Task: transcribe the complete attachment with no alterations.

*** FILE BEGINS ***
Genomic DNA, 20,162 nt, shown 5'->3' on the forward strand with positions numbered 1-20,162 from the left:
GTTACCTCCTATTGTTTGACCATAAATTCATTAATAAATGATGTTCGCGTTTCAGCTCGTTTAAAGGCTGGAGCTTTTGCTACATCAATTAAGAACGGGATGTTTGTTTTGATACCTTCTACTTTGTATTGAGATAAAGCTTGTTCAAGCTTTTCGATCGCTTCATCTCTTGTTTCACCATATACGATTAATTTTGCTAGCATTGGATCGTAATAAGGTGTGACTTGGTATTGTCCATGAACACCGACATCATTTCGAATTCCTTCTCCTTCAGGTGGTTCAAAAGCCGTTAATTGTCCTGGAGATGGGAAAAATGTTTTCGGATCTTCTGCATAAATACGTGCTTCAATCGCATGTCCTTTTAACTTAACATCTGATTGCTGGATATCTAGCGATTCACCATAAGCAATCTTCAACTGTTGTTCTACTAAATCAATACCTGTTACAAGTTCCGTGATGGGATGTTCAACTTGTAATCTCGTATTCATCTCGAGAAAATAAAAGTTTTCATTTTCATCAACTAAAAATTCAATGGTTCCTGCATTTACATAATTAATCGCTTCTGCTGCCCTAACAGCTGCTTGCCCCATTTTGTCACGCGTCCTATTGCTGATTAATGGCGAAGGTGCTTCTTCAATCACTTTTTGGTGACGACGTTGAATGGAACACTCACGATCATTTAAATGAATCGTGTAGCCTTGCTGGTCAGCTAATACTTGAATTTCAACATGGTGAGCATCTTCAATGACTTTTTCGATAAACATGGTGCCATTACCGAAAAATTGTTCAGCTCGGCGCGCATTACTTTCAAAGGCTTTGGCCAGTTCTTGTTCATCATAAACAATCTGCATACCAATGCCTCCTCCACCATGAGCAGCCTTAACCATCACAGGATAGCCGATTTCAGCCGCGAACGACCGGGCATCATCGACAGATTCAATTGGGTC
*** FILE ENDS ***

Genomic DNA, 20,162 nt, shown 5'->3' on the forward strand with positions numbered 1-20,162 from the left:
GTTACCTCCTATTGTTTGACCATAAATTCATTAATAAATGATGTTCGCGTTTCAGCTCGTTTAAAGGCTGGAGCTTTTGCTACATCAATTAAGAACGGGATGTTTGTTTTGATACCTTCTACTTTGTATTGAGATAAAGCTTGTTCAAGCTTTTCGATCGCTTCATCTCTTGTTTCACCATATACGATTAATTTTGCTAGCATTGGATCGTAATAAGGTGTGACTTGGTATTGTCCATGAACACCGACATCATTTCGAATTCCTTCTCCTTCAGGTGGTTCAAAAGCCGTTAATTGTCCTGGAGATGGGAAAAATGTTTTCGGATCTTCTGCATAAATACGTGCTTCAATCGCATGTCCTTTTAACTTAACATCTGATTGCTGGATATCTAGCGATTCACCATAAGCAATCTTCAACTGTTGTTCTACTAAATCAATACCTGTTACAAGTTCCGTGATGGGATGTTCAACTTGTAATCTCGTATTCATCTCGAGAAAATAAAAGTTTTCATTTTCATCAACTAAAAATTCAATGGTTCCTGCATTTACATAATTAATCGCTTCTGCTGCCCTAACAGCTGCTTGCCCCATTTTGTCACGCGTCCTATTGCTGATTAATGGCGAAGGTGCTTCTTCAATCACTTTTTGGTGACGACGTTGAATGGAACACTCACGATCATTTAAATGAATCGTGTAGCCTTGCTGGTCAGCTAATACTTGAATTTCAACATGGTGAGCATCTTCAATGACTTTTTCGATAAACATGGTGCCATTACCGAAAAATTGTTCAGCTCGGCGCGCATTACTTTCAAAGGCTTTGGCCAGTTCTTGTTCATCATAAACAATCTGCATACCAATGCCTCCTCCACCATGAGCAGCCTTAACCATCACAGGATAGCCGATTTCAGCCGCGAACGACCGGGCATCATCGACAGATTCAATTGGGTC